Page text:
GEOG 3511 Topical Regions
GDP 7791 Sustainable Energy for Northern Development (Special Topics In Indigenous Development)
The course is scheduled in the studio Monday, May 1 to Friday, May 12; from 5:30-8:30 pm (Monday to Friday). Students can either come to class during this time, OR be off- campus downloading the lectures as per the usual studio course.
Indigenous Food Systems – May 15 to May 31
Shailesh Shukla (Indigenous Studies)
Students will visit the Fisher River Cree Nation and learn about Indigenous food systems, challenges and opportunities. Students will learn from Elders and band council members, for example: goose plucking, cleaning and preparing a goose and traditional food teachings from elders and community members. They will also participate in open fire cooking, community gardening and basic fishing and other land-based learning activities. Offered for the first time in 2016, students completed a Participatory Video Project, now available on YouTube: https://youtu.be/-Y1Ei8cbsdM
Classroom: May 15 to 18 and May 30 and 31
Field: May 23 to 26 at Fisher River Cree Nation
Course Code: IS- 2001: Indigenous Food Systems Field Course
Pre-requisite: IS-1015 or special permission of Instructor
Those interested can contact:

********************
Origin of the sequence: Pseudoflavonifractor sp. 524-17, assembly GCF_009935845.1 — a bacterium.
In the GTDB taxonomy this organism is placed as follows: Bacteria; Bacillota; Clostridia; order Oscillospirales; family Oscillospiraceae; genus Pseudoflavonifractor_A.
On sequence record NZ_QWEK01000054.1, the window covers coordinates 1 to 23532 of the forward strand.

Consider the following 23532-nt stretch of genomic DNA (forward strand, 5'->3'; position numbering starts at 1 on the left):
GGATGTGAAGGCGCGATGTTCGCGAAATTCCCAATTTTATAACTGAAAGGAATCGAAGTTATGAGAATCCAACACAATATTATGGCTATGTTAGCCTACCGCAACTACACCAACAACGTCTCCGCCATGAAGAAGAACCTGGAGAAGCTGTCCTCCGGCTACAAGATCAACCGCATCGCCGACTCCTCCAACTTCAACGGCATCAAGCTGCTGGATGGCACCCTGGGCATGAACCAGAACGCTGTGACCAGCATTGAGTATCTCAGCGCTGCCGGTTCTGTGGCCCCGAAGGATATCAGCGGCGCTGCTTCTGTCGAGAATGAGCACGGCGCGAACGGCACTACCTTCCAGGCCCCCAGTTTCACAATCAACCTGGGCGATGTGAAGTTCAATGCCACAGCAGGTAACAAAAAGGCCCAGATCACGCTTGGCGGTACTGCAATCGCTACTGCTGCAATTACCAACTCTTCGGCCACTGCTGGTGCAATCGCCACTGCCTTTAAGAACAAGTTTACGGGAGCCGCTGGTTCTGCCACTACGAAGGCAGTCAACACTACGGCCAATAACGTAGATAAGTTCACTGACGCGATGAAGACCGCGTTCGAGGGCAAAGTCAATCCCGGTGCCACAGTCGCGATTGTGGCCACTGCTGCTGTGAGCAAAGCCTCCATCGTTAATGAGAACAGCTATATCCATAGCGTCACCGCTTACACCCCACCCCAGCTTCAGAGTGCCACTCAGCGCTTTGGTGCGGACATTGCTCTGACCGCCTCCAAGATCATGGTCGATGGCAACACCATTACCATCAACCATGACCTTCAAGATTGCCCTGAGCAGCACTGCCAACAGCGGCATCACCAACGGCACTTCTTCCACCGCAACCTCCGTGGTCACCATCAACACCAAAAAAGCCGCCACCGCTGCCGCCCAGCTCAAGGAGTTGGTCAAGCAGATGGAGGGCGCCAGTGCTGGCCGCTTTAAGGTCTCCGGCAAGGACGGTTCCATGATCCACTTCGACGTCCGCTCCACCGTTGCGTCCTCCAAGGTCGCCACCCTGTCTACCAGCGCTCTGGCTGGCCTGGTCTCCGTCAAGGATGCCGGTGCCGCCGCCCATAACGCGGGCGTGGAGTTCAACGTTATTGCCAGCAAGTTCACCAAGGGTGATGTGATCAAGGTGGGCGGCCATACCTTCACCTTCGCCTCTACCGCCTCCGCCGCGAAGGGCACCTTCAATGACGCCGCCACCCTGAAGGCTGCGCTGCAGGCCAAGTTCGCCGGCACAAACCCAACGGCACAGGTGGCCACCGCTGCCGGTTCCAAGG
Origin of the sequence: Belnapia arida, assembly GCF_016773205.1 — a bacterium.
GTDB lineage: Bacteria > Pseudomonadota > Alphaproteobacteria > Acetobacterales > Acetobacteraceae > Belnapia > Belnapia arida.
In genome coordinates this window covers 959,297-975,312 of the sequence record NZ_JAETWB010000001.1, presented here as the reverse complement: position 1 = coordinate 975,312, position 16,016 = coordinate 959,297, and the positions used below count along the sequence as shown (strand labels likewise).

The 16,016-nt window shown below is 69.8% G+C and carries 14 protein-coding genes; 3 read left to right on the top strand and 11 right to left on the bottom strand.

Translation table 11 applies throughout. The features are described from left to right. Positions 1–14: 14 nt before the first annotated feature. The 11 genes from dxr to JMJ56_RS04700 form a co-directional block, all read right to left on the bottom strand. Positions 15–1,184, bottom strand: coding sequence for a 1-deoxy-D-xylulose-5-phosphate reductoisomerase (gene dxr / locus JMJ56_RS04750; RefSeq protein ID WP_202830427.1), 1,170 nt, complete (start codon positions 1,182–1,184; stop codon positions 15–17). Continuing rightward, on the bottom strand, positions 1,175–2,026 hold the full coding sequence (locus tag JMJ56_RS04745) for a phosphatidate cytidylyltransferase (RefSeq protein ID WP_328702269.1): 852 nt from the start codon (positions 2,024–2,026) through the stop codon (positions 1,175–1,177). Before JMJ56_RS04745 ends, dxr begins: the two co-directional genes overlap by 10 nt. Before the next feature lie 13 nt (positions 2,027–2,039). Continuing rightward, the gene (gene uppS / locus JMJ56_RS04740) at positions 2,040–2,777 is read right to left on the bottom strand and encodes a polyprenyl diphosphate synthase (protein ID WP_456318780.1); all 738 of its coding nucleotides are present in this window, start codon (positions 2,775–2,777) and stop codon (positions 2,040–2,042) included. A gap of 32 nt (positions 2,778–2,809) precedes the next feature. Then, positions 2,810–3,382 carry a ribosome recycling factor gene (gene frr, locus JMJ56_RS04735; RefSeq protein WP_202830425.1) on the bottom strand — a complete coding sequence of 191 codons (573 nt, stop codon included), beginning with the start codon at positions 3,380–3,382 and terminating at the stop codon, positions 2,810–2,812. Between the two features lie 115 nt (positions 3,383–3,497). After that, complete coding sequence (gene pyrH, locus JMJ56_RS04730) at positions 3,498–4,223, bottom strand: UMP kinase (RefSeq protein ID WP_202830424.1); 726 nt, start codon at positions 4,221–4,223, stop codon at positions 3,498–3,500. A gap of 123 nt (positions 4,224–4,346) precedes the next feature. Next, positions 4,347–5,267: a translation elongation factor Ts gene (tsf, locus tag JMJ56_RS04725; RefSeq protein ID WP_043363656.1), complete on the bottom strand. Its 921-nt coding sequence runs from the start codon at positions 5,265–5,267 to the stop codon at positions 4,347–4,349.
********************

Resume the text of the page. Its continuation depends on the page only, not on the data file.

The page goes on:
Indigenous Ceremonies and Healing – May and June 2017
Dr. Mark F. Ruml (Religion and Culture)
This is a 3000/4000 year course, also open to graduate students
Organized in collaboration with local healers, this course involves attending and participating in local Indigenous ceremonies and learning about Indigenous healing models and worldviews. Combined with an academic pedagogical approach, it provides an opportunity for students to engage in experiential learning from an Indigenous pedagogical approach, which engages the four aspects of the self (mind, body, spirit, emotions) in the learning process.
Offered in spring, when several major ceremonies are held, it allows for overnight camping. Students use their experiential learning as a framework from which to engage written sources related to the ceremonies and teachings. In preparation for attendance and participation in ceremonies, students demonstrate an understanding of Indigenous research methods and ethical issues related to research with Indigenous people, as well was an awareness of protocols related to interacting with Elders and attending ceremonies. Higher expectations are placed on students enrolled at the 4000 and graduate levels.
Participation requires a high degree of commitment to the course. A large portion of participation grades will be earned through attending the field trips (to the Petroform in the Whiteshell and Sundance).
Classes are held on campus on Tuesdays and Thursdays in May (10:00-1:00). We will be going to the Bannock Point Petroforms on a Saturday in May. We will camp out at the Spruce Woods Sundance on the June 9-11 weekend. Our closing circle in class will be on June 13.
REL-3805/4805 (6) (730)
Material Culture in Northern Plains Indigenous History – July 2017
Dr. Roland Bohr, Professor, Department of History, offered through the Winnipeg Education Centre, Access Program
Based on oral history, archaeology, and material culture, students in this course explore ways in which Indigenous and European technologies complement each other. The second half of the course moves from classroom to the ANPO-Bison Ranch, near Rossburn, Manitoba, where students have an opportunity to work with Indigenous Elders from nearby First Nations communities.